I do not agree with the attribution of the Monitor to Ethiopia that “the Arabs have weak negotiating experience on a life or death issue for the Nile Basin countries. It is also likely that Addis Ababa has studied the Iranian, Turkish and Israeli penetrations of the Arab world’s strategic, geographical, water and security depths, from the Levant and the Gulf; from the Eastern Mediterranean across North Africa. It is looking forward to having a share of the legacy of the sick Arab man, starting with his water, and it would not hurt to surround itself with a new security zone by turning Sudan’s Al-Qadarif state into another Shebaa farms occupation, or even another Jordan Valley.”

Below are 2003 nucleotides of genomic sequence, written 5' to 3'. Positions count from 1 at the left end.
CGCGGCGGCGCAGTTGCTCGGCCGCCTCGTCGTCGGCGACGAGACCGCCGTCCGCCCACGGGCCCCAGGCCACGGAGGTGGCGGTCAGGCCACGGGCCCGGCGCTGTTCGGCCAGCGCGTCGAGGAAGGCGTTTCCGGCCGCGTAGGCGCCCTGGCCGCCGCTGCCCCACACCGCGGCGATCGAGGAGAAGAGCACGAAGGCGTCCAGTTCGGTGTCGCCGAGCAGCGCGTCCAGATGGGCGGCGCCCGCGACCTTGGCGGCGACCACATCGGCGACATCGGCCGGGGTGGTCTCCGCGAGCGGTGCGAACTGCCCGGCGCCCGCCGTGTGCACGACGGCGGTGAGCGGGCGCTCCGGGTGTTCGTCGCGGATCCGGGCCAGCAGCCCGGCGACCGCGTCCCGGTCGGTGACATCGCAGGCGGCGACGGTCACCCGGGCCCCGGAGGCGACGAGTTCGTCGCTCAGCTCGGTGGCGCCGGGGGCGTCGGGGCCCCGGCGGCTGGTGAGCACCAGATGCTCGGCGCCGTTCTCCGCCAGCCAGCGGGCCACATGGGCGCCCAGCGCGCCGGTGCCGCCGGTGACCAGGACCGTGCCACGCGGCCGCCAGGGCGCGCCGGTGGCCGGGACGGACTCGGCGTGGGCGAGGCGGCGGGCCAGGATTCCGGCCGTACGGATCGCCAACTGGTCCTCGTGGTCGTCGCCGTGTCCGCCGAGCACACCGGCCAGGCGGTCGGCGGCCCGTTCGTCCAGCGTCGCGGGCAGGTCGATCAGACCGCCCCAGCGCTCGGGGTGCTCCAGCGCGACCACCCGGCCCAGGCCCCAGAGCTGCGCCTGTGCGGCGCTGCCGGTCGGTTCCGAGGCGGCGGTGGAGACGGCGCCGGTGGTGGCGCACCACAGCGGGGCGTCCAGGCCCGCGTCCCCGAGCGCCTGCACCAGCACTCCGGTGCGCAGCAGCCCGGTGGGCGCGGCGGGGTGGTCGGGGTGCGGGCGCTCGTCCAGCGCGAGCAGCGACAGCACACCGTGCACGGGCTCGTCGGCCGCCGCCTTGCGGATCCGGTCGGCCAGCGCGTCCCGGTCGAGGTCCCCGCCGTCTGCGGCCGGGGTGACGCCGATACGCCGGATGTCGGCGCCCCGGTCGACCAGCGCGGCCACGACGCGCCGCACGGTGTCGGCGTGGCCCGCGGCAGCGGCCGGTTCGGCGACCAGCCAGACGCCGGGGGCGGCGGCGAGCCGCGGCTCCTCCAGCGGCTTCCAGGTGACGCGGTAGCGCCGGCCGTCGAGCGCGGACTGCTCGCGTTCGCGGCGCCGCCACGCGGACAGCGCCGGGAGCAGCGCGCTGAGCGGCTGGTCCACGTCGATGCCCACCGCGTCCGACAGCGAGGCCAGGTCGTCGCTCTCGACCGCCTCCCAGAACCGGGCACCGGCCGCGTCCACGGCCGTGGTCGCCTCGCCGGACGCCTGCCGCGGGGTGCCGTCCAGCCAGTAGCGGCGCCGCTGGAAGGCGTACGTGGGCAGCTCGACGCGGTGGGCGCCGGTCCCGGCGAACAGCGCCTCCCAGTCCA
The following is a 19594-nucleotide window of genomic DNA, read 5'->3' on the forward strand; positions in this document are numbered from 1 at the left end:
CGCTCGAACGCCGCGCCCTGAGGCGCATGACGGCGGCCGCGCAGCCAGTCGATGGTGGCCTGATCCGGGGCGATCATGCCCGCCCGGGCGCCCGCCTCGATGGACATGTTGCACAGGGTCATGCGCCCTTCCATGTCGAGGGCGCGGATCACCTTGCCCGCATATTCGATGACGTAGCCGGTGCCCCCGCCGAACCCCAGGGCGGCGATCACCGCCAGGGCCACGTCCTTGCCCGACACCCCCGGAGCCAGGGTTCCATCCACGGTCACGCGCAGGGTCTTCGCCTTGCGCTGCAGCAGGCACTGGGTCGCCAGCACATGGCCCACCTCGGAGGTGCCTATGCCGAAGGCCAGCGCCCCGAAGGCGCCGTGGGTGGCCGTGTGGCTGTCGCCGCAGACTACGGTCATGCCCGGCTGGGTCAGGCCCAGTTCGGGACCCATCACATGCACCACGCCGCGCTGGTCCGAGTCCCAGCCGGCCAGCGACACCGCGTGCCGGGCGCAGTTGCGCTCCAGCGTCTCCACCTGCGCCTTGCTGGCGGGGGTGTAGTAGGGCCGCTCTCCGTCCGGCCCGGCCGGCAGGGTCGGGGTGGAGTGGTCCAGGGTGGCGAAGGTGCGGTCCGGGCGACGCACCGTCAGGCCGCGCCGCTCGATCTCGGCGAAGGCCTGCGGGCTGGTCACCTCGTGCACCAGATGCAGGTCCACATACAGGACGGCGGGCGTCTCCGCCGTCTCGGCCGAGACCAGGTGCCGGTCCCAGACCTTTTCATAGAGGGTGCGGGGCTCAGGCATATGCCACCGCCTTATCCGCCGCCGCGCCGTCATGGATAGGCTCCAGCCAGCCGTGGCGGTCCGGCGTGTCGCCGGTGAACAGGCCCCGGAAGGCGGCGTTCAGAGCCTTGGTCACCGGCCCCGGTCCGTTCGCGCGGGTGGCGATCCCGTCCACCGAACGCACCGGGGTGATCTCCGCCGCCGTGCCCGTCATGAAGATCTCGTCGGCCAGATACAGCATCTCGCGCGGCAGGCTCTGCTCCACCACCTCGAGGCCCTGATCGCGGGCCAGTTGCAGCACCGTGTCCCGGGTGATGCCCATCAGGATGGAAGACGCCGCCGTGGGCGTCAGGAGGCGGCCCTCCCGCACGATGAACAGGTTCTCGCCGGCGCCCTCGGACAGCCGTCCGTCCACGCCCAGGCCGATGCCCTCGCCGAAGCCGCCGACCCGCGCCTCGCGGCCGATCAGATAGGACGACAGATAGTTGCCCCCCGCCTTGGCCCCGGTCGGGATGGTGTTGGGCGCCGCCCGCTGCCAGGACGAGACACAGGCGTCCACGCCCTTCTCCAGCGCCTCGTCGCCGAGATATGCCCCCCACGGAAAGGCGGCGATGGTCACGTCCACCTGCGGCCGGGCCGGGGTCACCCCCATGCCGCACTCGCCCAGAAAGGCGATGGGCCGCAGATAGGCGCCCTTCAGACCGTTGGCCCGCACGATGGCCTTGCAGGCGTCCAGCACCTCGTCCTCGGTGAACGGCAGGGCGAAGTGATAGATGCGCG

This is fictious. Blaming Ethiopia for “the sick Arab man, starting with his water” is absurd and foolish.
It would have been more honorable and more constructive if the Monitor in general and the writer in particular had championed and called for the resolution of the GERD impasse through the only way out, namely, a trilateral negotiation that will result in an Agreement that is fair, just and mutually beneficial. Arabization of the GERD is disingenuous and dangerous.
Please note that I have asked the editorial team of the Monitor to allow me to share my commentary; and I look forward to a positive response.
June 2, 20220